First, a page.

U.N. Sanctions Continue to Strangle Afghanistan

Category: World Affairs Topics: Afghanistan, Kabul Views: 1092

On the battered highway between Jalalabad and Kabul, you can see scores of bombed out mud villages at the base of mountains, graphic evidence of how desperate the Soviets were in their attempt to conquer Afghanistan. The highway is deeply pockmarked by Mujahedeen bombardment of Soviet troops with artillery dating back more than 15 years, so much so the 150 km trip takes more than five grueling hours by road. The road is smooth only in the few stretches where the Soviets could not be reached. Carcasses of soviet tanks and military vehicles litter the roadside, serving as deadly war memorials to the 1.8 million Afghanis killed in the 1979 war with the Soviets. The war left approximately 1,000,000 orphaned, nearly 600,000 maimed or disabled, and over 300,000 widowed.

With the Russians 1985 humiliating retreat from Afghanistan, civil strife and anarchy overtook the Afghan people, with rampant kidnappings, rape, extortion, murders, and robberies that were carried out by bands of ruthless gangs. Forty-three brothels thrived in Kabul alone. This continued for the next 10 years until in 1995, mullahs trained in the universities and mosques of Afghanistan and Pakistan rose up and effectively proclaimed, "enough is enough, we won't let our people live in such conditions." They routed out virtually every criminal gang from the country making Afghanistan a much safer place. They called themselves "Taleban" ("students") and are mainly Sunni Muslims and Pashtun.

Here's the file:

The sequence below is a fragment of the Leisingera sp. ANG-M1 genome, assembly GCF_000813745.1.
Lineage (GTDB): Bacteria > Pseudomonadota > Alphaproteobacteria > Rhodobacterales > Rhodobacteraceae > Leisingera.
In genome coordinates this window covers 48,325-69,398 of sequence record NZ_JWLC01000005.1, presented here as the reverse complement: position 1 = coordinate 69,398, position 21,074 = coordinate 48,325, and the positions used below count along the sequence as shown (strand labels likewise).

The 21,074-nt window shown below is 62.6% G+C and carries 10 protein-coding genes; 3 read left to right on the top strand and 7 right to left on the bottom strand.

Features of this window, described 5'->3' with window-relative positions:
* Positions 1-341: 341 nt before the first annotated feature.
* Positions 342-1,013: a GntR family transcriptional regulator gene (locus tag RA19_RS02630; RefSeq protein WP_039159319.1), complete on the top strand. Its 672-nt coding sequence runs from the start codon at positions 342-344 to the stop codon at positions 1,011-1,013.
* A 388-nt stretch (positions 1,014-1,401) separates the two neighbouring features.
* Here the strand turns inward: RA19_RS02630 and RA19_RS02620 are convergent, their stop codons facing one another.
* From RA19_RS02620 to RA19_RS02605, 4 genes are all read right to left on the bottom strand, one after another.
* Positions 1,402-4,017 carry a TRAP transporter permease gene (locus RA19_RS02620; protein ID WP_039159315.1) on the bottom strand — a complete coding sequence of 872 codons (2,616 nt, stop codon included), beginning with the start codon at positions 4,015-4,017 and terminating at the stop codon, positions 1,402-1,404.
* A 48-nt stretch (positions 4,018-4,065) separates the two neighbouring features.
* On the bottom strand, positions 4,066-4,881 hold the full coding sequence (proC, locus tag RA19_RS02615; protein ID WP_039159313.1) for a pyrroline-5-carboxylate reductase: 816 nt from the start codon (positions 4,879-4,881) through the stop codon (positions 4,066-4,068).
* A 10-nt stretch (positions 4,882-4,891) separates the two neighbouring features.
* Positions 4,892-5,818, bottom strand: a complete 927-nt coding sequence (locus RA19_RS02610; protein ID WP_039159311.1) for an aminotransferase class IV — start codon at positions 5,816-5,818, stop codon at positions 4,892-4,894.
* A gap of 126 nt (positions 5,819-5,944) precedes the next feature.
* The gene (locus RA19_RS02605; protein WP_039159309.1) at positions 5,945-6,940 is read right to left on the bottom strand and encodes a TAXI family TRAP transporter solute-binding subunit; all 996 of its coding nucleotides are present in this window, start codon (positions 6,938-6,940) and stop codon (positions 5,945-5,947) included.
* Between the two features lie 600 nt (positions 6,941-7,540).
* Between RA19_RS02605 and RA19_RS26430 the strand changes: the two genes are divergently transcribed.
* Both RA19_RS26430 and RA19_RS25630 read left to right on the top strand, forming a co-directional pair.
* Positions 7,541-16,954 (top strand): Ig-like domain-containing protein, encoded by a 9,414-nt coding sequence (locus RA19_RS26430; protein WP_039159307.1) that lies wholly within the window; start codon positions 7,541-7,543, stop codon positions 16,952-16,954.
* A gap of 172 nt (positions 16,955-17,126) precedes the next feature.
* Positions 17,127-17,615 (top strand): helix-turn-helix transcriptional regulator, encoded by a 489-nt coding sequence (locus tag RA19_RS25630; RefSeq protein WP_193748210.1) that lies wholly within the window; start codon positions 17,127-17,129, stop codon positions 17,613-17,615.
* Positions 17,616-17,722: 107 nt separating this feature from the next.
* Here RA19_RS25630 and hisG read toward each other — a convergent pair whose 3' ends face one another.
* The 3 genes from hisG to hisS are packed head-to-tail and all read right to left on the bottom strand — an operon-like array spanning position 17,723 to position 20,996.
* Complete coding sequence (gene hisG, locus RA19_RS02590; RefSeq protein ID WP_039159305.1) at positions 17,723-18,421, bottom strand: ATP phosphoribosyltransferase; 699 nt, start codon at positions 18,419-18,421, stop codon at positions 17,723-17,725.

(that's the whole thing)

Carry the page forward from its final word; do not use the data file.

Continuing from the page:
Strict Islamic shari'ah was implemented throughout Afghanistan. All 43 brothels in Kabul were shut down, cinemas and theatres were closed, satellite dishes were banned, and television stations were shut down. Women were required to wear the burqa, and men were made to grow beards. Failure to do so could result in imprisonment.

Wary of the new Islamic government, the West has launched a fierce media campaign to discredit the Taleban government. Afghanistan was shortly thereafter branded a "terrorist state" and, in late 1999, UN sanctions were imposed over the harboring of alleged "terrorist" Osama Bin Laden - this after hailing the Afghans as heroes for driving the mighty Soviets off of their lands. The Taleban are chided for their human rights practices, particularly with regards to women, and for closing schools that refuse to conform to the Islamic laws of the country with regards to segregation of the sexes.

Many western feminist groups are circulating e-petitions throughout the internet world filled with misinformation and false allegations over the treatment of women, allegations that I have personally seen to be false. For example, I have seen women in burqa (and some with just a colorful chador covering) walking freely in the markets alone or with their children. Moreover, contrary to many western reports, there are a growing number of schools for women that teach employable skills. There are all-girl schools and orphanages as well. The medical school at Kabul University has a large population of female students, and Kabul has it's own hospital dedicated to women called the Women's Gyne and Maternity Hospital.